Financial-tainment operates in a world of its own making. ‘Say it and it will be believed’ seems to be a guiding principle. A CNBC feature on famous gold bull Peter Schiff yesterday is point in fact. The headline runs ‘Perma-bear’ Schiff’s funds, have been on a roll. The article goes on to describe out performance by Schiff’s company funds at Euro Pacific Capital:
“Despite his reputation as a perpetual Cassandra whose principal market call has been to buy gold and bet against the U.S. dollar, funds operated by Schiff’s firm, Euro Pacific Capital, have been doing very well against their competitors over the past several years.
In particular the article states that one of the company’s funds the Euro Pacific International Value Fund has ranked number 1 against its peers according to Morningstar rankings before adding,
“Euro Pacific has most of its funds in privately managed and brokerage accounts and is a relative newcomer to the mutual fund industry, but the results provide a glimpse into how Schiff’s strategy has performed.”
A glimpse at the Euro-Pacific fund performance here on their website reveals how this statement can be quite misleading.
First of all, we note that the fund performance is quoted from inception dates of 2010 and 2013. So the advertised outperformance is measured only during the short and extra-ordinary gain cycle brought forward by QE injections since 2010. All risk boats have risen the past 3 years, but the more aggressive and speculative [reckless] the holdings and approach have been, the higher the rise. In a treacherous twist, it is precisely those who exercise the least discipline, skill and care to control risk, that look the brightest during periods of wild speculation. But such results are also heavily mean reverting: the same assets and players also lose most in the down cycle for precisely the same reasons.
The truth is that long-always allocators have no real management strategy other than toss capital into risk markets, extract large fees, never sell (as that would lower management fees) and hope to ride the wave up as long as it lasts. When the losses hit, the managers blame unforeseeable forces or global events. We have seen this boom and bust style repeatedly over full market cycles.
In addition, investment accounts at Schiff’s firm (and elsewhere) typically do not hold just their one highest performing fund, but an assortment of different securities with varying returns the past three years. Some of which have been negative. Notwithstanding marketing material and carefully quoted start dates, the fact is that Schiff has been advising clients and directing asset allocations for many years now–not just the past 3–and recent performance is definitely not a “glimpse into how Schiff’s strategy has performed” on a longer term view.
We know this because we have heard from some of his longer-term clients over the years and we have heard him speak on media and at live conferences periodically over the past decade. Schiff is an aggressive salesman for sure; but only the gullible could mistake him for a client-focused fiduciary.
Schiff has been a proponent of commodities, metals and emerging markets all through the peak and collapse of 2007 to 2009. His main themes were the collapse of the US dollar, the US economy, US stocks and US housing. He was correct in seeing downside in US housing and stocks but he did not take meaningful steps to protect his clients from it. He spoke confidently about decoupling from US markets and a diversification benefit in holding shares and commodities focused on places like Canada and emerging markets. In fact these other risk markets are highly correlated with each other and have historically dropped more than US stocks during bear markets. As they did in 2008. Schiff was dead wrong on these theories and while he continued to collect management fees by keeping his client capital exposed to market risk, the customers suffered.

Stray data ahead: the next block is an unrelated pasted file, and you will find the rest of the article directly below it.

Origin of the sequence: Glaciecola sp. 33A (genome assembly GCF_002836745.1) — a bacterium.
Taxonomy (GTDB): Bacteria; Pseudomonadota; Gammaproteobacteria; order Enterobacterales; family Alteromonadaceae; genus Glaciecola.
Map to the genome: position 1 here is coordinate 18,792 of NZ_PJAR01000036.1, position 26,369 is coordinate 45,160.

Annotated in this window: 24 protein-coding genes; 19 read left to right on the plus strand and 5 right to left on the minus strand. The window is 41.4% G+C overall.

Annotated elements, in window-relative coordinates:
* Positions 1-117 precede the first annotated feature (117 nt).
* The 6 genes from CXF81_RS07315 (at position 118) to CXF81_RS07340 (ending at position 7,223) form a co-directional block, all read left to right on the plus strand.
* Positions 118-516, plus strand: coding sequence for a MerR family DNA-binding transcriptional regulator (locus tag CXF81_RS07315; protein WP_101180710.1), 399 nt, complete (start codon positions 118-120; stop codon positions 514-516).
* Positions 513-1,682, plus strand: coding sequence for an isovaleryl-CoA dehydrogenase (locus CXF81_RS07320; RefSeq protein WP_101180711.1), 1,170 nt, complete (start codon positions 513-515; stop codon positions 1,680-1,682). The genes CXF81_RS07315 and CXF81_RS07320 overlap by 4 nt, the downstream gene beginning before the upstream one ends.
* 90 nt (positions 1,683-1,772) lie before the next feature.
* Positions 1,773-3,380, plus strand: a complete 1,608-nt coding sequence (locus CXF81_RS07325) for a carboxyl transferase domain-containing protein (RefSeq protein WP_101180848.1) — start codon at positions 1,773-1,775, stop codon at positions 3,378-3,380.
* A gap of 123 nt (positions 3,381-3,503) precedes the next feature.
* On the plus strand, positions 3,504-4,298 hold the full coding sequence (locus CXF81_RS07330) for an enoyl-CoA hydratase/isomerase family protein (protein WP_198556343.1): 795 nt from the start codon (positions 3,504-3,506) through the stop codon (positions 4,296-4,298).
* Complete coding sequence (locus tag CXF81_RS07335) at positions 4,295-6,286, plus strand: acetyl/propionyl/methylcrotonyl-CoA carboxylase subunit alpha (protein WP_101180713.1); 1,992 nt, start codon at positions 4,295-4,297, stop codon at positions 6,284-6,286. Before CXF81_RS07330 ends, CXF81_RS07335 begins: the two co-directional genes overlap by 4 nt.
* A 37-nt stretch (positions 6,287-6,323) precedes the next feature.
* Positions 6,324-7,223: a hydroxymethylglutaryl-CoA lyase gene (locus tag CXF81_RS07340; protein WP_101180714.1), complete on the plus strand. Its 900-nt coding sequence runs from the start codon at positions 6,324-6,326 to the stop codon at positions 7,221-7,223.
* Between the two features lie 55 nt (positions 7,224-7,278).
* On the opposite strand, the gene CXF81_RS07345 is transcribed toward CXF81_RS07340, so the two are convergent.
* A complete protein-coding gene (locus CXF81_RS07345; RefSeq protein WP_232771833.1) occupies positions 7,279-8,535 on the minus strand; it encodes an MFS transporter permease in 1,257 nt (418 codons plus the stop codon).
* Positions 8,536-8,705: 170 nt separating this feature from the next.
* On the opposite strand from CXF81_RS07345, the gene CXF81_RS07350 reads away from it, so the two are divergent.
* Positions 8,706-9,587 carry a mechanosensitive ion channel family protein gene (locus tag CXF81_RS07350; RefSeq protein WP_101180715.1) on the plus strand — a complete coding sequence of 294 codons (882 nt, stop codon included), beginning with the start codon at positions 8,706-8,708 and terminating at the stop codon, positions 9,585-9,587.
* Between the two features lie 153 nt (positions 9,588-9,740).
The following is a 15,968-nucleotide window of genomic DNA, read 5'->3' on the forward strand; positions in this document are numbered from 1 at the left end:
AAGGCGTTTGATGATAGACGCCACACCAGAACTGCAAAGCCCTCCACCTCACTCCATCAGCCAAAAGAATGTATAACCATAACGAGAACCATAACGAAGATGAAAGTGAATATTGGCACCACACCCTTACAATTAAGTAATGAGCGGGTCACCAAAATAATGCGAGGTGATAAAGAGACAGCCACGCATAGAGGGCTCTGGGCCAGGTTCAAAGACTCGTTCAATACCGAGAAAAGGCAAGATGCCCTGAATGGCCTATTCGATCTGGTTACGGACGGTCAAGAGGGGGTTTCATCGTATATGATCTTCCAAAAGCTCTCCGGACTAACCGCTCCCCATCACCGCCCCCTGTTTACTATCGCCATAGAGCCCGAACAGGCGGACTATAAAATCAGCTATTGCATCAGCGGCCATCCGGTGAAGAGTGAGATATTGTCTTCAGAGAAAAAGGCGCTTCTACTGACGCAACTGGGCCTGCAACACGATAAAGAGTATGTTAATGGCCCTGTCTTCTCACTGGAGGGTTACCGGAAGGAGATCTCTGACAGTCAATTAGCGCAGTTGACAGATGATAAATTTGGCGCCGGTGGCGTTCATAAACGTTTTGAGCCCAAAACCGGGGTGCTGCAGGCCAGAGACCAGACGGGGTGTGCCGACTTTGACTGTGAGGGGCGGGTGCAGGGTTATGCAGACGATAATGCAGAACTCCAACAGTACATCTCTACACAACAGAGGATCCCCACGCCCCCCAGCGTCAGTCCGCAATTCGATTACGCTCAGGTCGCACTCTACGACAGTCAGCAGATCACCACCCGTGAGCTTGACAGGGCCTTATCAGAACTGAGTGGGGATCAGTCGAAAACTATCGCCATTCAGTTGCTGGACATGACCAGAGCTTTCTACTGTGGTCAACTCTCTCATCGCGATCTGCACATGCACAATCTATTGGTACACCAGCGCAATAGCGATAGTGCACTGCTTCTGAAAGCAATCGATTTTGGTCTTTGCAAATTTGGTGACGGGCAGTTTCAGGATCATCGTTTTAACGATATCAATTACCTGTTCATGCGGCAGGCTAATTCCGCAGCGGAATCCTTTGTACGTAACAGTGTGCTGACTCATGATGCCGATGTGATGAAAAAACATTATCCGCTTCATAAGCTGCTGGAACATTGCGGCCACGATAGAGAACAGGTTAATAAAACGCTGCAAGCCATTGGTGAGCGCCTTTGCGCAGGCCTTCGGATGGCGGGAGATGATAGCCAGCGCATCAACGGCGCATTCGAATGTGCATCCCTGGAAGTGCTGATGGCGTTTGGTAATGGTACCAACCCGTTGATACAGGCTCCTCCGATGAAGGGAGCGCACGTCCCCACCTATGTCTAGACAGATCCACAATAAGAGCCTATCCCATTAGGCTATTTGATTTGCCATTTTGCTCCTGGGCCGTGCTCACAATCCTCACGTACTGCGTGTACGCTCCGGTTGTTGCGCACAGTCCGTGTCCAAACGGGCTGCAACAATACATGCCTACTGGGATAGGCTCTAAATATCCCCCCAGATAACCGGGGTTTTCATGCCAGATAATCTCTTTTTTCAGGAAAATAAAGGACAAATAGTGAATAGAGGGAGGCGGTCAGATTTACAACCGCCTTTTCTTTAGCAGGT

In December 2008 I received a clip link from one of my readers of a phone-in radio show where Schiff was a guest and several of the call-ins were existing clients complaining that they had lost more than 70% of their account values while with Schiff. You can see the trail in the comments here. In the radio clip, he proceeded to dismiss their concerns with comments like, “you’re still collecting your dividends aren’t you?” suggesting that they were not down 70% but actually doing well. It was one of the most nauseating, dishonest, verbal assaults that I have heard in the financial mangle-ment business in my entire career. And that is saying something.
A few months later, when I was doing a follow up article here on Blogging and the Internet, I received more tips and feed-back on losses suffered by Schiff clients. I also then noticed that the revealing radio show had mysteriously vanished from Youtube and could no longer be located as shown here.
Fortunately, a few other people remember Schiff’s historical record. Mish Shedlock wrote this helpful summary here, see: Peter Schiff was wrong.
Those that have reported the most stellar gains the past 3 years, will be the same group who will deliver the most devastating capital losses in the corrective period of the current market cycle. There is no such thing as decoupling or meaningful diversity benefit in holding some equity markets or holdings such as Europe or Asia over North America. When the leverage leaves the global financial system it will leave as it did in 2000 and 2007, suddenly and all at once. Buyer beware.